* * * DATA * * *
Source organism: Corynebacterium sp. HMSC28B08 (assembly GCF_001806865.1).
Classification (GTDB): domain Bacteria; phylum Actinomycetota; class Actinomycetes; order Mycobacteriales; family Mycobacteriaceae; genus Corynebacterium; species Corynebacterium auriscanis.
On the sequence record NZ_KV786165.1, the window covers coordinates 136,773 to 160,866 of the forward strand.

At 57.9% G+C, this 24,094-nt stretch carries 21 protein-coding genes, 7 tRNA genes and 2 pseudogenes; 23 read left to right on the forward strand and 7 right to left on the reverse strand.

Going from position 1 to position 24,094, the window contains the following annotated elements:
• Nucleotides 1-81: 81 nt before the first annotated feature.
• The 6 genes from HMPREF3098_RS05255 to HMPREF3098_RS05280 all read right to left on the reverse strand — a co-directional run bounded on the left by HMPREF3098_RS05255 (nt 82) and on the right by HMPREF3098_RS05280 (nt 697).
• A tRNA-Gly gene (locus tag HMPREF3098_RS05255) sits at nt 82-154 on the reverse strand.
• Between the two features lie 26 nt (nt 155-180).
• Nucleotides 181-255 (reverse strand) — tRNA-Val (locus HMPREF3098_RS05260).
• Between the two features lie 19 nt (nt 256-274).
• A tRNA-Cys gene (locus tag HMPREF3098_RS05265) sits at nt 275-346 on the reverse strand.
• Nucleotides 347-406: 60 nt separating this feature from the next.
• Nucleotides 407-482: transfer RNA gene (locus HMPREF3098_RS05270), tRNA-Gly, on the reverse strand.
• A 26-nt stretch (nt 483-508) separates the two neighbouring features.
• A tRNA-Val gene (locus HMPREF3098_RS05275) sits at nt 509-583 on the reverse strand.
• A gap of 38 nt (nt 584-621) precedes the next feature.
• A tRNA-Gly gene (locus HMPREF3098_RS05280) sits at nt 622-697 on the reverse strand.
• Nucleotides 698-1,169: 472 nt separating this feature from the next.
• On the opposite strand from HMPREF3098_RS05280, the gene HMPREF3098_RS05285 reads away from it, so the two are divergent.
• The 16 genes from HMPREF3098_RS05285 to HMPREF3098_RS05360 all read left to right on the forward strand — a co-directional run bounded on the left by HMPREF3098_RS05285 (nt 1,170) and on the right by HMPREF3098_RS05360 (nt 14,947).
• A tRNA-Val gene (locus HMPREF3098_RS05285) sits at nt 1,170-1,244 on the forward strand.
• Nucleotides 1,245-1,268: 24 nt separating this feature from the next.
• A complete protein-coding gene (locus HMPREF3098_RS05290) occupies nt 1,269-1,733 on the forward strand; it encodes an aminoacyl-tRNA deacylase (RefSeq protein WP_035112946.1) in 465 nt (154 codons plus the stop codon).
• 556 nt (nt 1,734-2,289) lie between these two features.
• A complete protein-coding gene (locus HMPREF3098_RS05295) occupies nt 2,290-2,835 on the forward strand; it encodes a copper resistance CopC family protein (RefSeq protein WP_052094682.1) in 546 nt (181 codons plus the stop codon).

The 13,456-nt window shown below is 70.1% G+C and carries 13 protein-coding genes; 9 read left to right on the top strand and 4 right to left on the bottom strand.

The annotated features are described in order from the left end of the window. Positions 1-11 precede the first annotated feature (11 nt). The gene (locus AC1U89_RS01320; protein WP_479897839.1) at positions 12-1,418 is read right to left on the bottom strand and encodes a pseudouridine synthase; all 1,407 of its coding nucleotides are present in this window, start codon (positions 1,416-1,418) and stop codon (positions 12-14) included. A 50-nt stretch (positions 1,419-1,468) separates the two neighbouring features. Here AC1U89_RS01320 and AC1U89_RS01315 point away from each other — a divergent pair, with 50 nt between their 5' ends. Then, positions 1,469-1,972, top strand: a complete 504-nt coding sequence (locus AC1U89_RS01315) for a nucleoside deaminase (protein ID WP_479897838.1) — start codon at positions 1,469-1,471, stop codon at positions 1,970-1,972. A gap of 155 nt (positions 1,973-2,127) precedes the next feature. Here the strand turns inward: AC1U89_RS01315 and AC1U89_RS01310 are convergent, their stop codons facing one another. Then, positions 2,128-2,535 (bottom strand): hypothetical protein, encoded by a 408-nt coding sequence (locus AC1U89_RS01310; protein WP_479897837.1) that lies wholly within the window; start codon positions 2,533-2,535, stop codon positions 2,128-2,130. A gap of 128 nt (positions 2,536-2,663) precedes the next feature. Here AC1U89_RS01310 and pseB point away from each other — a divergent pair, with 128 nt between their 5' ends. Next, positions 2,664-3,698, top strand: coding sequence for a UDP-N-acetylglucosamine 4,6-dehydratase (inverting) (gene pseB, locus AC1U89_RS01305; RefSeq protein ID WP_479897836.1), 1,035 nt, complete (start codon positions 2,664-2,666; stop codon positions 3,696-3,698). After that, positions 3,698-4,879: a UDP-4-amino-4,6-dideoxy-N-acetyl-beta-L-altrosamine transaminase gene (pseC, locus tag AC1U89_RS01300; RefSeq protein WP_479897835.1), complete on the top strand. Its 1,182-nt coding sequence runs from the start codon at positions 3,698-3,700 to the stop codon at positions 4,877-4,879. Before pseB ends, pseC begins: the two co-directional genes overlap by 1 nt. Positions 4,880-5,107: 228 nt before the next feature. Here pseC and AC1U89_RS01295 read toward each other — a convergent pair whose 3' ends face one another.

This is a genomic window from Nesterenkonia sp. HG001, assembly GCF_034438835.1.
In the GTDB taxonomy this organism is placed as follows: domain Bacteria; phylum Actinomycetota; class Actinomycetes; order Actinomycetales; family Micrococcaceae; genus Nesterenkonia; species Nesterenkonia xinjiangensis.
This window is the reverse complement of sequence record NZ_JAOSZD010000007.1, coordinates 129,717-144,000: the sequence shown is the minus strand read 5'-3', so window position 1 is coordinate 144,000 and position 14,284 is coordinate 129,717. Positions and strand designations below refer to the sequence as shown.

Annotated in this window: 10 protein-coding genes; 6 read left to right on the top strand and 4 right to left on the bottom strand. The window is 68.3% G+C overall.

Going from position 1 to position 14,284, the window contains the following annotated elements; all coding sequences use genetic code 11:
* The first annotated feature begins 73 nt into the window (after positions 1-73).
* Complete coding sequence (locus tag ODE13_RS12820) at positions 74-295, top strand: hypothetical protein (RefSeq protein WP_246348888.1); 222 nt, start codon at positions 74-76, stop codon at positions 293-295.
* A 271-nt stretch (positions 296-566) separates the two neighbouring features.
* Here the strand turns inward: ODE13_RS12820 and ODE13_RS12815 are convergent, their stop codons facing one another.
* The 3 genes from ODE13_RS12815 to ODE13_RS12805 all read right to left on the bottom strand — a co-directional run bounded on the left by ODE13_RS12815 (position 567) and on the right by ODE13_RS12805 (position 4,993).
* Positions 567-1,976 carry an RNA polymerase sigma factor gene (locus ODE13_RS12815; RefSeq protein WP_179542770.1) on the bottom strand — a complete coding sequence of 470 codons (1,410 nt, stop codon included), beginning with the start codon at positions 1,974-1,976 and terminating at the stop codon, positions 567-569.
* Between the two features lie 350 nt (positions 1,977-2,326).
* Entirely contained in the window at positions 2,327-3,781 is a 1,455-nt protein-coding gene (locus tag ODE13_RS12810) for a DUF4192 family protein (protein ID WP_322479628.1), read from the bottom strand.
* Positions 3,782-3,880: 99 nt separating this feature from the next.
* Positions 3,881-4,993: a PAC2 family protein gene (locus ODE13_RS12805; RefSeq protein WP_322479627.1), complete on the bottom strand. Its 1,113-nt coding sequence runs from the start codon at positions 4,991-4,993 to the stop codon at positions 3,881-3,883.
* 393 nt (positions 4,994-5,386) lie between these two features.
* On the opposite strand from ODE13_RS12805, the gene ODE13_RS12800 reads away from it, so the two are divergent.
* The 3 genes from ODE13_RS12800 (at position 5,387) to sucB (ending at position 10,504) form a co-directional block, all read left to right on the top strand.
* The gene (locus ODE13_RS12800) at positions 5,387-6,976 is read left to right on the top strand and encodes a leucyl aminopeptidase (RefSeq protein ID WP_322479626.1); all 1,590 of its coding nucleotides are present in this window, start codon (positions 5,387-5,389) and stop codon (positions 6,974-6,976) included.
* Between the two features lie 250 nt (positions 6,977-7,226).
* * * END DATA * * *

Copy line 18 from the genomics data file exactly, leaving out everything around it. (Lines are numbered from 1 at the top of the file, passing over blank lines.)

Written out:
• A tRNA-Gly gene (locus HMPREF3098_RS05280) sits at nt 622-697 on the reverse strand.